Only a year after Jack the Ripper claimed his last victim, Victorian London is trapped in a wave of crime and murder–with its citizens no longer trusting the police to protect them. The newly founded Murder Squad of Scotland Yard, which includes just twelve detectives, battles against the tide of cruelty and violence. When the body of a Yard detective is discovered in a suitcase, his eyes and mouth sewn shut, it becomes clear that no one is safe from attack. Has the Ripper resurfaced, or is a new killer at large?

Grecian successfully puts you in the atmosphere, the streets of London paved with gaslights and Hansom cabs, the bleak workhouses, the great Scotland yard–and their morgue in the early days of forensic pathology, when DNA detection was virtually unheard of.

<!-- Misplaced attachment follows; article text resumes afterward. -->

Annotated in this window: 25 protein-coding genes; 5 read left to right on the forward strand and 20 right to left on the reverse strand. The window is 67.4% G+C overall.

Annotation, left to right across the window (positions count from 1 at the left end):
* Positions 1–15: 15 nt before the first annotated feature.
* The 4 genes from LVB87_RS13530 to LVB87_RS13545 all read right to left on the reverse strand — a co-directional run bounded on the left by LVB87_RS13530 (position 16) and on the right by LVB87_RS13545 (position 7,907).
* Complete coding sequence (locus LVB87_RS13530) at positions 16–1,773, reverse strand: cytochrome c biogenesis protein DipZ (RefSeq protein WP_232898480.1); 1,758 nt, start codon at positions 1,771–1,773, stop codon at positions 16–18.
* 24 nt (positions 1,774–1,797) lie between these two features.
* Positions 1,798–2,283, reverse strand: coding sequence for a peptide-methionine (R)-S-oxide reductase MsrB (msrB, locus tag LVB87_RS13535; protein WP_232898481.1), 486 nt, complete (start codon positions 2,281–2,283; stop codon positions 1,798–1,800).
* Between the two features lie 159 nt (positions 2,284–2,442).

7. Mr. Mercedes
by Stephen King

Mr. Mercedes, an emotionally disturbed psychopath who lost his father at the age of eight. He is now in his late twenties, but as a young boy, he murdered his mentally handicapped brother with his mother's encouragement.

The novel's opening epitomizes Stephen King's mastery of character. In just a few short pages, King captures the detailed struggles of two people who are trying to survive in an unstable economy. Then, things take a turn for the worst for these two people, and we realize that anything, and everything, can happen in this shocking and brilliant thriller.

6. Death on the Nile
by Agatha Christie

Death on the Nile follows Hercule Poirot when he embarks on a vacation to Egypt, but finds himself solving two murder cases instead of sightseeing.

This is an undoubtedly good murder-mystery story with a complex plot. Poirot's analytical mind comprehends the mystery without complete proof and apprehends the criminals who otherwise would have escaped punishment. Poirot's verdict is his own and always shows his consideration for human feelings.